Berghain: 10

Berghain: 10

Culture

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Day four of the StyleZeitgeist book week, and here is another favorite from this Fall.

Berghain: 10

Mmmm, Berghain – if you have ever known what it is like to abandon yourself to the pulse of the beat and dance, this is the place to be. The Berlin techno club is legendary by now, for its space, its sound system, its star-studded DJ lineup, its face-tattooed doorman and his tough-but-democratic approach of face control. It was even profiled in the New Yorker, out of all places. If you are a DJ, having played at Berghain is a badge of honor and a status marker. If you just love dancing to techno, it’s a must-visit.

When I went to Berghain last year, I also went back in time to my clubbing days in the 90s New York, the Limelight in particular, before the bottles-and-models crowd ruined everything, when entry to a club depended on how outrageously dressed and not how outrageously rich you were. When music and your drug of choice flowed through your veins and there were no such things as table service.

All of this is gone from the sterilized New York, whose club scene is divided into venues for the moneyed and model-accessorized bopping to the latest insipid hip-hop hit, and EDM venues full of bros. The disused church building that the Limelight used to occupy is now a gym and a shopping mall. Enough said.

Your best bet is to go to Berlin and pray to get into Berghain. And once you get in, don’t forget to leave (Berghain’s unofficial motto runs along the same lines), because time accelerates inside the club dangerously (I dragged myself out at six in the morning, while my friends showed no slightest interest in leaving).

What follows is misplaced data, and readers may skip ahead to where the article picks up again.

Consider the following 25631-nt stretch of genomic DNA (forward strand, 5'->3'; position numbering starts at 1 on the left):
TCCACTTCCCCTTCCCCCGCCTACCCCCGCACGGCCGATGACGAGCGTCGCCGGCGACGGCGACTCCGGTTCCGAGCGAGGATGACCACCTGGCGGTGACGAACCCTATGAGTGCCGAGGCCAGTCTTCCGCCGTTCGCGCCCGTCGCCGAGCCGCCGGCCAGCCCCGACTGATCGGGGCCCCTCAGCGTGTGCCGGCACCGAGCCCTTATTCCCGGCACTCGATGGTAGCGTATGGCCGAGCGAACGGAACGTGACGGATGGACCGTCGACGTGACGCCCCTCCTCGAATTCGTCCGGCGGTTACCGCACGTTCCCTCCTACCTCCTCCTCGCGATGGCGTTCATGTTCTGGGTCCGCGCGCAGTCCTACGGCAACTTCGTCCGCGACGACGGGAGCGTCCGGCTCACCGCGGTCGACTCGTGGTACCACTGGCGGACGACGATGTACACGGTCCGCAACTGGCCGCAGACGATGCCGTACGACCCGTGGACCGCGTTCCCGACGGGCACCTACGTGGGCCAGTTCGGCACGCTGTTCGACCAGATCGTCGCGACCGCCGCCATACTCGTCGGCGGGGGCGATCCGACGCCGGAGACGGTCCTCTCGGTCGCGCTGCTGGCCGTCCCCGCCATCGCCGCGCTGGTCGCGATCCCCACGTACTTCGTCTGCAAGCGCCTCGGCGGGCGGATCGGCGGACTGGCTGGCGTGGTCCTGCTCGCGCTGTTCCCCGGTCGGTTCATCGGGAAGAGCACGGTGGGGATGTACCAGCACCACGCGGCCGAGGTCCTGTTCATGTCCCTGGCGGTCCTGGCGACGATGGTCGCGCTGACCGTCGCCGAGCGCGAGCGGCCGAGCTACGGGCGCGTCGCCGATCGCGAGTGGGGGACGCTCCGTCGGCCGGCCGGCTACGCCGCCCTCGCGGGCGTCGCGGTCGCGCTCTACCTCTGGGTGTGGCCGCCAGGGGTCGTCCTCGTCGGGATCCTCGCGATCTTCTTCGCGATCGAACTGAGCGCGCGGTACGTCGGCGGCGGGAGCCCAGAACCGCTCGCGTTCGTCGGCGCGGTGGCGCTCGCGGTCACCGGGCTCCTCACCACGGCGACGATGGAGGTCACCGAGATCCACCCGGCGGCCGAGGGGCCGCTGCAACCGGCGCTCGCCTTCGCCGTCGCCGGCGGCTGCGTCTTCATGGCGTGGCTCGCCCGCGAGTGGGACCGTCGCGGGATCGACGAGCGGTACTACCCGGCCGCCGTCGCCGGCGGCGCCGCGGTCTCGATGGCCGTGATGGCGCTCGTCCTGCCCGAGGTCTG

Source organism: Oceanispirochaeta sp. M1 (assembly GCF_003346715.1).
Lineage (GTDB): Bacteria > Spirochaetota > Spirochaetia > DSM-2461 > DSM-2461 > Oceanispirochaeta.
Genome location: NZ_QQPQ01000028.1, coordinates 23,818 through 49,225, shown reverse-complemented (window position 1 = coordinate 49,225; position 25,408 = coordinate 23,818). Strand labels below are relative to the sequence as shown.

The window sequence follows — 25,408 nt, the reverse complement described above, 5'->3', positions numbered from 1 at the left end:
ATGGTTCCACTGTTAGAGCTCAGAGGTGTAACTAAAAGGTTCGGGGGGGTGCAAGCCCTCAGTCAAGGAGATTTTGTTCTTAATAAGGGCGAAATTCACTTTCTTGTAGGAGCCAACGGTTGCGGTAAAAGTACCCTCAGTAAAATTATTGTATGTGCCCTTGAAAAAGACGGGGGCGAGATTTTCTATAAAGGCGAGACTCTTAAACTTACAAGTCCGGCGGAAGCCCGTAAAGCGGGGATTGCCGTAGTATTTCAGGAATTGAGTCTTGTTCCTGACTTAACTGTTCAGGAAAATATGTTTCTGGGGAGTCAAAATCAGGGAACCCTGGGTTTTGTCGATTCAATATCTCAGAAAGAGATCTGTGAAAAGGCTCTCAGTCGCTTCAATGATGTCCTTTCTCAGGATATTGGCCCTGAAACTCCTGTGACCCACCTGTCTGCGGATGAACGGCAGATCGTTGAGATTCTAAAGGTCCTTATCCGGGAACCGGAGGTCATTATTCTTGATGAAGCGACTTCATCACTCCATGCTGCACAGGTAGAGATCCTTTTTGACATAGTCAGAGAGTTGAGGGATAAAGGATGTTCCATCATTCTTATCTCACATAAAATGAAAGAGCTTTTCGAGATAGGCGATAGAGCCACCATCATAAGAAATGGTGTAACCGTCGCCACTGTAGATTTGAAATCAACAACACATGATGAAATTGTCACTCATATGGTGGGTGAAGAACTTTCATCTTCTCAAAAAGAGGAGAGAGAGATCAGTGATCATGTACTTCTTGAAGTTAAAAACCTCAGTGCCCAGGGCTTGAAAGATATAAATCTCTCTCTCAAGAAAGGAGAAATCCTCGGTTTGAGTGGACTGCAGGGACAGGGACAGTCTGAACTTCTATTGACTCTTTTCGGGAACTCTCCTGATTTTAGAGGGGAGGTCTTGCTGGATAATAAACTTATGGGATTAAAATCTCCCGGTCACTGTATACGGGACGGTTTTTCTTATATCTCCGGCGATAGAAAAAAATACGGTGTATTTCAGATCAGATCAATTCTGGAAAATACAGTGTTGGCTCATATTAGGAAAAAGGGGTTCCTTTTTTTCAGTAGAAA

But there is another part to Berghain – its connection to the art world. Since its inception Berghain has collaborated with artists such as Wolfgang Tillmans, Carsten Nicolai, and Sarah Schonfeld to create works that would relate to Berghain’s cavernous space (the club occupies a former power plant.)

Recently, a book has been published to highlight this relationship Berghain: 10 (Hatje Cantz, $60).

The 208-page softbound tome has 218 illustrations and plenty of text where artists reflect on the club, on clubbing, on their work in general, and on the mix of it all.

“For me, going out in clubs, with that mixture of light, music, desire, social interaction, and dancing always touches on a lot of things that also otherwise concern me as a person and artist worth reflects on life. For example, contemplating sense and nonsense, pleasure, and living together. I’ve always found that extremely inspiring,” said Wolfgang Tillmans in his interview.

The book is satisfying in highlighting the relationship of Berghain and the art found within its walls. What you will not get is a picture of Berghain as a techno club – there are no photos of sweaty dancers on drugs wearing S&M harnesses getting lost in the beat and strobe lights. For that you’ll have to do as everyone else does – go to the club and hope to get in. No photos allowed.
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All images courtesy of Hatje Cantz

About the author

Eugene Rabkin

Eugene Rabkin is the founder of stylezeitgeist.com. He has contributed articles on fashion and culture to The Business of Fashion, Vogue Russia, Buro247, the Haaretz Daily Newspaper, and other publications. He has taught critical writing and fashion writing courses at Parsons the New School for Design.



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